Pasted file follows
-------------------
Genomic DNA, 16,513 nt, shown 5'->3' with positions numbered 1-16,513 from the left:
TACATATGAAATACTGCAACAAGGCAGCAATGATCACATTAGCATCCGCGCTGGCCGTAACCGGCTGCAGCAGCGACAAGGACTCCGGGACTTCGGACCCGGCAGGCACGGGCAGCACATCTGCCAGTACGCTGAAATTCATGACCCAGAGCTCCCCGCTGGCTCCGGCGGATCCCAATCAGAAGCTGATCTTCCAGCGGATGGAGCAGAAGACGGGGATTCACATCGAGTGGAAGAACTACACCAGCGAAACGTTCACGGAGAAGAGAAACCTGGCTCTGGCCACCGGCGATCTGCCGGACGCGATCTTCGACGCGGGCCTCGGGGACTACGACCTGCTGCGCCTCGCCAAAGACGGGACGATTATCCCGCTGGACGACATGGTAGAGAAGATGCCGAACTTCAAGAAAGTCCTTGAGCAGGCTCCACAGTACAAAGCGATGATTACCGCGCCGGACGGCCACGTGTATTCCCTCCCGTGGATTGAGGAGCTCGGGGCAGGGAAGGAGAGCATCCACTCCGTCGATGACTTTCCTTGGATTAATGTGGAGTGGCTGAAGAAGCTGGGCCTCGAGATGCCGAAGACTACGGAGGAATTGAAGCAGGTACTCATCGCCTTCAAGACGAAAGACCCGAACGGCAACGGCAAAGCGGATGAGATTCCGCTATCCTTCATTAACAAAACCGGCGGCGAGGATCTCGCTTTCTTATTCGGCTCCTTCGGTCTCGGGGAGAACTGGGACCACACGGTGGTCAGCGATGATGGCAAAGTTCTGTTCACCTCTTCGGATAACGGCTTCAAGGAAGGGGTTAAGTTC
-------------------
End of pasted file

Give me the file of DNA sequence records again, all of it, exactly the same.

Genomic DNA, 16,513 nt, shown 5'->3' with positions numbered 1-16,513 from the left:
TACATATGAAATACTGCAACAAGGCAGCAATGATCACATTAGCATCCGCGCTGGCCGTAACCGGCTGCAGCAGCGACAAGGACTCCGGGACTTCGGACCCGGCAGGCACGGGCAGCACATCTGCCAGTACGCTGAAATTCATGACCCAGAGCTCCCCGCTGGCTCCGGCGGATCCCAATCAGAAGCTGATCTTCCAGCGGATGGAGCAGAAGACGGGGATTCACATCGAGTGGAAGAACTACACCAGCGAAACGTTCACGGAGAAGAGAAACCTGGCTCTGGCCACCGGCGATCTGCCGGACGCGATCTTCGACGCGGGCCTCGGGGACTACGACCTGCTGCGCCTCGCCAAAGACGGGACGATTATCCCGCTGGACGACATGGTAGAGAAGATGCCGAACTTCAAGAAAGTCCTTGAGCAGGCTCCACAGTACAAAGCGATGATTACCGCGCCGGACGGCCACGTGTATTCCCTCCCGTGGATTGAGGAGCTCGGGGCAGGGAAGGAGAGCATCCACTCCGTCGATGACTTTCCTTGGATTAATGTGGAGTGGCTGAAGAAGCTGGGCCTCGAGATGCCGAAGACTACGGAGGAATTGAAGCAGGTACTCATCGCCTTCAAGACGAAAGACCCGAACGGCAACGGCAAAGCGGATGAGATTCCGCTATCCTTCATTAACAAAACCGGCGGCGAGGATCTCGCTTTCTTATTCGGCTCCTTCGGTCTCGGGGAGAACTGGGACCACACGGTGGTCAGCGATGATGGCAAAGTTCTGTTCACCTCTTCGGATAACGGCTTCAAGGAAGGGGTTAAGTTC